Common Prescription Medications to Treat Chronic Pain

Prescription medication alone helps about 58 percent of people suffering from chronic pain. These medications typically include:

  • Over-the-counter pain relievers: Doctors sometimes advise patients to take specific doses of over-the-counter pain medications, like acetaminophen, ibuprofen, naproxen, or NSAIDs. Though they are available over the counter, these medications often lead to side effects with long-term use, such as liver damage with chronic use of acetaminophen.
  • Prescription pain medication: These medications include oxycodone and hydrocodone-based drugs. Vicodin, OxyContin, codeine, morphine, and Percocet are commonly prescribed opioid medications, and these drugs can be highly addictive.
  • Antidepressants: Some medical studies have shown that antidepressants can lessen chronic pain by increasing availability of the body’s natural neurotransmitters. Tricyclic antidepressants appear to be better at aiding in pain relief than other types; these include amitriptyline, doxepin, and clomipramine.
  • Anticonvulsants: Some chronic pain conditions can be aided by drugs normally prescribed to patients with epilepsy, such as phenytoin, gabapentin, or pregabalin. While it is not wholly clear why these drugs lessen chronic pain, experts believe anticonvulsants may disrupt how pain signals flow within the body.

Avoiding Addiction Due to Chronic Pain

Because of how the body naturally responds over time to opioids, it is easy to end up in a situation where prescriptions are being misused. One way to combat this phenomenon is to be diligent in trying other treatment options for chronic pain first. If one of these medications is utilized to treat chronic pain, patients and doctors need to keep evaluating the situation to determine if a reliance or tolerance problem occurs.

The first step is to remain honest with the prescribing physician about the effectiveness of these drugs. If for some reason the drugs failed to be effective or if an increased dosage is required to achieve the same effect, it is important to let the physician know. The doctor may be able to prescribe something else.

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Treatment Options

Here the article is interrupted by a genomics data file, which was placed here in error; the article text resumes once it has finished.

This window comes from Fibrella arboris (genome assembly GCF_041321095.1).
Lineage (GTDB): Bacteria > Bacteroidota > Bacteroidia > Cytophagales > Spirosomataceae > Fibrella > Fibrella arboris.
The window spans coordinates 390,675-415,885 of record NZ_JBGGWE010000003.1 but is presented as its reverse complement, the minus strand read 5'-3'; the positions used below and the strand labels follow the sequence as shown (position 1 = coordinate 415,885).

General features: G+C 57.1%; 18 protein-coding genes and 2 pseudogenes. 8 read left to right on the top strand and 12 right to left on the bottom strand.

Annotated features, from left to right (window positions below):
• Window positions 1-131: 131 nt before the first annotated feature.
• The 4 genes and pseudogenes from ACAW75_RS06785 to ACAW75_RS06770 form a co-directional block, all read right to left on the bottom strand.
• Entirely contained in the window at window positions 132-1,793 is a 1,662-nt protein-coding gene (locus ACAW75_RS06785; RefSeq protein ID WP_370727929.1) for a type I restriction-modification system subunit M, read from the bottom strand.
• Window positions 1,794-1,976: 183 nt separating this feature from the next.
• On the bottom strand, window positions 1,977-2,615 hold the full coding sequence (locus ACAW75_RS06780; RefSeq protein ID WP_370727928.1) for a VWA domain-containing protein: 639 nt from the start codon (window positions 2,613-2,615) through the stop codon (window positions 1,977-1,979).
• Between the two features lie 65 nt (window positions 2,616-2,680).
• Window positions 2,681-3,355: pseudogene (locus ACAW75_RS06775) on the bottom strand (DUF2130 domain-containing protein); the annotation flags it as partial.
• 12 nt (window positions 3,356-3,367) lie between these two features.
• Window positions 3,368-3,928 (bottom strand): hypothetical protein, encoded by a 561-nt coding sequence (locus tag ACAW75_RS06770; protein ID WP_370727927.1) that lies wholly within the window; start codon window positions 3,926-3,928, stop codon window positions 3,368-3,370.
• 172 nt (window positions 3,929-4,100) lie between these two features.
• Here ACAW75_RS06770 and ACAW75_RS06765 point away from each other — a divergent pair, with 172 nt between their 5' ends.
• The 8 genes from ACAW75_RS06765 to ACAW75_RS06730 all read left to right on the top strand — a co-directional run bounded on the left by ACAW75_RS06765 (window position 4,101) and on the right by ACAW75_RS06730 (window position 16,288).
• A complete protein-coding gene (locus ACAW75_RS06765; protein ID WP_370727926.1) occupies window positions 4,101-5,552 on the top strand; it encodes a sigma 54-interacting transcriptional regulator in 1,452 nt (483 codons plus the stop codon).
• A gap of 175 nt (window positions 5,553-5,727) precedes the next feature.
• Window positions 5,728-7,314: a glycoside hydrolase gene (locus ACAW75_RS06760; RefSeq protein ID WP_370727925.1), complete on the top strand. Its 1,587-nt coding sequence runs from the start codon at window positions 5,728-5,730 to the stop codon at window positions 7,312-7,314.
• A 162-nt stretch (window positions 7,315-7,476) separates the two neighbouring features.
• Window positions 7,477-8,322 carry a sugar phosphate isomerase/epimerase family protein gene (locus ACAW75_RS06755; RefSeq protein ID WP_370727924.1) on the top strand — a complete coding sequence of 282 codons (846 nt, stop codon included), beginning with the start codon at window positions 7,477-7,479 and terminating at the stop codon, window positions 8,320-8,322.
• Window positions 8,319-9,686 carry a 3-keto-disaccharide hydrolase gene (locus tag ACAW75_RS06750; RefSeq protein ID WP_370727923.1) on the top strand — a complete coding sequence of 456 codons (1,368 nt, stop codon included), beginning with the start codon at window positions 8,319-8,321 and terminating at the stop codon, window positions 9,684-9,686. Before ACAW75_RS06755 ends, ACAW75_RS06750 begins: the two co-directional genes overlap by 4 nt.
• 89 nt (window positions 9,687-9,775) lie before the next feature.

There are a variety of opioid treatment options available for those suffering from the misuse of pain management medications prescribed for chronic pain. Inpatient and outpatient treatment centers maintain specialized knowledge and training in how to help clients overcome these types of issues. They can be extremely effective in addressing addiction issues that may occur alongside chronic pain issues.

The Journal of Pain and Symptom Management found that psychological therapy is effective for those managing certain types of pain without the usage of pharmaceutical medication. Some treatment centers rely on cognitive therapy, but most rely on a combination of therapies, including some medications. This combination is able to help individuals with overcoming reliance on medications and managing the original source of pain.

Treatment Challenges

Treating reliance on pharmaceutical medications for pain management for those with chronic pain can be difficult. According to the Journal of Neuroscience, the loss of pain-relieving effects and paradoxical pain are major challenges to providing treatment. People do not want to stop taking medication and pain to return. It is normal to feel hesitant about giving up a treatment option that has provided some relief.

The fact that these medications can also cause more pain by changing the way the brain and central nervous system function also complicates treatment. What may have started as a way to manage the pain associated with a badly sprained ankle may cause other types of pain to emerge. Sometimes, this situation makes it difficult for those trying to identify and treat the source of the pain.